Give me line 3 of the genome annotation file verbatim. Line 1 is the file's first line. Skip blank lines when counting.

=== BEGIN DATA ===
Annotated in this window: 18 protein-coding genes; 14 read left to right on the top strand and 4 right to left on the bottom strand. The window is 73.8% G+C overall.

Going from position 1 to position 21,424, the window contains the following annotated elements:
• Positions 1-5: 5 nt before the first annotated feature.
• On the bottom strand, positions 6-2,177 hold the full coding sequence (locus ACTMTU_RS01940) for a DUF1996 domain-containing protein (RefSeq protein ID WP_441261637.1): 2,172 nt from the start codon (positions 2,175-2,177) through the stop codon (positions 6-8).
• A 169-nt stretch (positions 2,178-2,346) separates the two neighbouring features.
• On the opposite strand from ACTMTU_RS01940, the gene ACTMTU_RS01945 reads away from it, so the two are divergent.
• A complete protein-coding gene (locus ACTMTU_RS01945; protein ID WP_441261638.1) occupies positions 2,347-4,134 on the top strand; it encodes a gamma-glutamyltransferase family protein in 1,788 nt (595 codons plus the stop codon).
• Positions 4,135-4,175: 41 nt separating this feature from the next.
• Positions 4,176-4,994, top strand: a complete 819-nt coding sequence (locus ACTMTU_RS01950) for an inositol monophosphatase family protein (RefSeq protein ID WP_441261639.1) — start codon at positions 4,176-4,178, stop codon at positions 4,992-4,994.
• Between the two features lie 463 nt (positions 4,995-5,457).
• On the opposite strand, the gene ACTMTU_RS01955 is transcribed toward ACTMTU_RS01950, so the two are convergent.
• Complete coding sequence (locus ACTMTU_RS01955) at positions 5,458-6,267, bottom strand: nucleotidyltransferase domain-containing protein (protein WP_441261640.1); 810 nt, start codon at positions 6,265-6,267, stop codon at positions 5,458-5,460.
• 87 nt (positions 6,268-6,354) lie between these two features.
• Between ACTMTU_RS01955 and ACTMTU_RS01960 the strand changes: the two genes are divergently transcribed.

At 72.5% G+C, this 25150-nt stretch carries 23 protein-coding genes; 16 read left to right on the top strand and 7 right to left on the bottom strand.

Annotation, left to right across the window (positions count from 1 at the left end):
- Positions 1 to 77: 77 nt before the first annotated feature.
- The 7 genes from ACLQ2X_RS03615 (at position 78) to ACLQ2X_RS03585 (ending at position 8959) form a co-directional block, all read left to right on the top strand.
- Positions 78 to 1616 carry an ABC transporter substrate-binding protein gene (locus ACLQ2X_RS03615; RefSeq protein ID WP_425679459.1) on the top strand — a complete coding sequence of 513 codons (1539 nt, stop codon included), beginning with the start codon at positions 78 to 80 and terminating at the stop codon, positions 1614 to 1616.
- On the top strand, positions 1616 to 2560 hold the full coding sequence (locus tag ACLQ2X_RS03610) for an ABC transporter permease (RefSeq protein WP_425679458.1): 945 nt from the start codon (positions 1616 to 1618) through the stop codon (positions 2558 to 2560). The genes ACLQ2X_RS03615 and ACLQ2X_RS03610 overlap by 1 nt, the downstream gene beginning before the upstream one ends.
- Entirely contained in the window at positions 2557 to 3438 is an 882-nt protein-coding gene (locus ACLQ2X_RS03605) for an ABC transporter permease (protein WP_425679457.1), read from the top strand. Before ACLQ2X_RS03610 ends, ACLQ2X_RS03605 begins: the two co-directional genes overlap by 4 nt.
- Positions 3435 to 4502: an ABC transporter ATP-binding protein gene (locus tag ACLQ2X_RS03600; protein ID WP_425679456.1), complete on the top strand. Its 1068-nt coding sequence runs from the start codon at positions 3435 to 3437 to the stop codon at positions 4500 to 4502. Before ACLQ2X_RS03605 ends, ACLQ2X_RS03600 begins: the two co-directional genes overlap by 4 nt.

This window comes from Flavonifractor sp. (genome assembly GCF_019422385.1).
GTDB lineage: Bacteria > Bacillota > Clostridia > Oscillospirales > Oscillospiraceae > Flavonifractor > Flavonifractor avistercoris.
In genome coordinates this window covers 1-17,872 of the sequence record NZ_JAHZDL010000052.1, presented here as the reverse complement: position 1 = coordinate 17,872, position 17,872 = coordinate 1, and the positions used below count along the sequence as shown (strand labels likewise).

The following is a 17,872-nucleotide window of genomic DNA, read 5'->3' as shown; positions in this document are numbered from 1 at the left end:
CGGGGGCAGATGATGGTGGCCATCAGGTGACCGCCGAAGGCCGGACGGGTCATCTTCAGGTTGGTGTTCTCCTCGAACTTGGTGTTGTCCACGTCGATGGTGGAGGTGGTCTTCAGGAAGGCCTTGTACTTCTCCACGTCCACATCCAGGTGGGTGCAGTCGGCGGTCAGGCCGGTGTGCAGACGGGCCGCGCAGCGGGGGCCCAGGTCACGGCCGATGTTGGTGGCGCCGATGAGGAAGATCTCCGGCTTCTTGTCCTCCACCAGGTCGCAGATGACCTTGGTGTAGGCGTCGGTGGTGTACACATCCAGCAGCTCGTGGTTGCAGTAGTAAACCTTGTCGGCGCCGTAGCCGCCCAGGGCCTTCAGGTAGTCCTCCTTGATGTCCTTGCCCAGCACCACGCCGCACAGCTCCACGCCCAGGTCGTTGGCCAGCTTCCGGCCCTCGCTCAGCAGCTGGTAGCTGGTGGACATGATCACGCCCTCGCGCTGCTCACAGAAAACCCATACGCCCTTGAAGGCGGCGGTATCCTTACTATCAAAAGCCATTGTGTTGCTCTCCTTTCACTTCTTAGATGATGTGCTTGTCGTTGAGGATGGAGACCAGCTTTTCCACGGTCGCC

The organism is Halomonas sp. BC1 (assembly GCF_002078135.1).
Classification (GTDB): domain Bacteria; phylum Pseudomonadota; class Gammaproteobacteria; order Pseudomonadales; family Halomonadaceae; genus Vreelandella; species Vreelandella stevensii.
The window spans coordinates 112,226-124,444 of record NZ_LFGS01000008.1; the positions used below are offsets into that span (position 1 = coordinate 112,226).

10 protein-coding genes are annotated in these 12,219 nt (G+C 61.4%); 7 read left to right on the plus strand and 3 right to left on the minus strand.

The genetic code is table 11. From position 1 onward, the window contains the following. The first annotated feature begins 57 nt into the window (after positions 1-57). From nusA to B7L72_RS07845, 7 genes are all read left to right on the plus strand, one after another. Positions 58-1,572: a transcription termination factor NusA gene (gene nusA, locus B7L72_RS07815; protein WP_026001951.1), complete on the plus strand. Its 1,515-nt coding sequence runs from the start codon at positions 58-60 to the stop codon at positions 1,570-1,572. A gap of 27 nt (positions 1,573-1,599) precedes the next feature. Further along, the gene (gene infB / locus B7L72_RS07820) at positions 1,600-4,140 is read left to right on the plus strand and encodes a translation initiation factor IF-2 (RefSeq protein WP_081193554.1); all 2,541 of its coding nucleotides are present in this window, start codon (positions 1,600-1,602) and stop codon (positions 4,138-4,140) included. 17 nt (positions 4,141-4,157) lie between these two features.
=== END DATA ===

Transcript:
• Positions 1-5: 5 nt before the first annotated feature.